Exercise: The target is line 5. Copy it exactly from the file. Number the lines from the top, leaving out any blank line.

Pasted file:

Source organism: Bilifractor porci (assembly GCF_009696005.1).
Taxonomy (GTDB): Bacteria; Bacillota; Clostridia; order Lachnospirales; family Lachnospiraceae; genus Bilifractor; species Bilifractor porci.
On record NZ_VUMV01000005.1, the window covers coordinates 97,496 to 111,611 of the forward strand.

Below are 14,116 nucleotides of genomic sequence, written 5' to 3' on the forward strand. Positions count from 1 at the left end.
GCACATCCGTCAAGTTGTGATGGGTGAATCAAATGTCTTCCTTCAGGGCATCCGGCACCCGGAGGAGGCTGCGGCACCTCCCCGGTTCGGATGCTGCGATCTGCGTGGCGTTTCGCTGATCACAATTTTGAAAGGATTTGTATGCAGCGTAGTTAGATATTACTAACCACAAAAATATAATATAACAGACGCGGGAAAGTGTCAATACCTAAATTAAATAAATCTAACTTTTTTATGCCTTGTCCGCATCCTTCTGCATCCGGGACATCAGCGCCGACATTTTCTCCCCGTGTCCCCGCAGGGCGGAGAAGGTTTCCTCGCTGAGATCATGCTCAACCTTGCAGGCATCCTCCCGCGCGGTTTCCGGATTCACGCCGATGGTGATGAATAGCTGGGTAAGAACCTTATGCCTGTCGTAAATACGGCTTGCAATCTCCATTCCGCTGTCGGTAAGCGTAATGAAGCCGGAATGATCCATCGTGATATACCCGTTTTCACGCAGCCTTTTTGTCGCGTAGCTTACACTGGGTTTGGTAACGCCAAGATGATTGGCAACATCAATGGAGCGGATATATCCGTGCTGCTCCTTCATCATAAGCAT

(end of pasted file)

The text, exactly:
GCACATCCGTCAAGTTGTGATGGGTGAATCAAATGTCTTCCTTCAGGGCATCCGGCACCCGGAGGAGGCTGCGGCACCTCCCCGGTTCGGATGCTGCGATCTGCGTGGCGTTTCGCTGATCACAATTTTGAAAGGATTTGTATGCAGCGTAGTTAGATATTACTAACCACAAAAATATAATATAACAGACGCGGGAAAGTGTCAATACCTAAATTAAATAAATCTAACTTTTTTATGCCTTGTCCGCATCCTTCTGCATCCGGGACATCAGCGCCGACATTTTCTCCCCGTGTCCCCGCAGGGCGGAGAAGGTTTCCTCGCTGAGATCATGCTCAACCTTGCAGGCATCCTCCCGCGCGGTTTCCGGATTCACGCCGATGGTGATGAATAGCTGGGTAAGAACCTTATGCCTGTCGTAAATACGGCTTGCAATCTCCATTCCGCTGTCGGTAAGCGTAATGAAGCCGGAATGATCCATCGTGATATACCCGTTTTCACGCAGCCTTTTTGTCGCGTAGCTTACACTGGGTTTGGTAACGCCAAGATGATTGGCAACATCAATGGAGCGGATATATCCGTGCTGCTCCTTCATCATAAGCAT